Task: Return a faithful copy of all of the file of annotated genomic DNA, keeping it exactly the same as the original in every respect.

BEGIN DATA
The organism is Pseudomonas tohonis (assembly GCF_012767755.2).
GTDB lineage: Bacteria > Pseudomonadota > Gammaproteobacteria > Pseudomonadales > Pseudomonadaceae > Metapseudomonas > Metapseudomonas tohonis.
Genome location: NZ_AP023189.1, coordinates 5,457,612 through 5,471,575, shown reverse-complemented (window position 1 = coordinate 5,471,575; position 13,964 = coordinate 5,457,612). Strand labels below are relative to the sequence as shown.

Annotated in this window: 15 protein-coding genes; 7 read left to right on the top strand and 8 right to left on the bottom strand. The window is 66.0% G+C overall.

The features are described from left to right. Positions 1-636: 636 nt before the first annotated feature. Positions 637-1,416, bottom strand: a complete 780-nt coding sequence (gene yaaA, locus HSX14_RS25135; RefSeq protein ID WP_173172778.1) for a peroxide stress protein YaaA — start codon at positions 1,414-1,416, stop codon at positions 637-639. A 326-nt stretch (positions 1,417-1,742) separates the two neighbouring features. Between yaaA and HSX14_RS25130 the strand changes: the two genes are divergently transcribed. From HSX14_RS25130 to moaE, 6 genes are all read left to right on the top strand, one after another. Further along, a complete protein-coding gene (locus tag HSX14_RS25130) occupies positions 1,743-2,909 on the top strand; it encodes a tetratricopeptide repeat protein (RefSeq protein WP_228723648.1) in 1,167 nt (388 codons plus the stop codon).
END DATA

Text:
The organism is Pseudomonas tohonis (assembly GCF_012767755.2).
GTDB lineage: Bacteria > Pseudomonadota > Gammaproteobacteria > Pseudomonadales > Pseudomonadaceae > Metapseudomonas > Metapseudomonas tohonis.
Genome location: NZ_AP023189.1, coordinates 5,457,612 through 5,471,575, shown reverse-complemented (window position 1 = coordinate 5,471,575; position 13,964 = coordinate 5,457,612). Strand labels below are relative to the sequence as shown.

Annotated in this window: 15 protein-coding genes; 7 read left to right on the top strand and 8 right to left on the bottom strand. The window is 66.0% G+C overall.

The features are described from left to right. Positions 1-636: 636 nt before the first annotated feature. Positions 637-1,416, bottom strand: a complete 780-nt coding sequence (gene yaaA, locus HSX14_RS25135; RefSeq protein ID WP_173172778.1) for a peroxide stress protein YaaA — start codon at positions 1,414-1,416, stop codon at positions 637-639. A 326-nt stretch (positions 1,417-1,742) separates the two neighbouring features. Between yaaA and HSX14_RS25130 the strand changes: the two genes are divergently transcribed. From HSX14_RS25130 to moaE, 6 genes are all read left to right on the top strand, one after another. Further along, a complete protein-coding gene (locus tag HSX14_RS25130) occupies positions 1,743-2,909 on the top strand; it encodes a tetratricopeptide repeat protein (RefSeq protein WP_228723648.1) in 1,167 nt (388 codons plus the stop codon).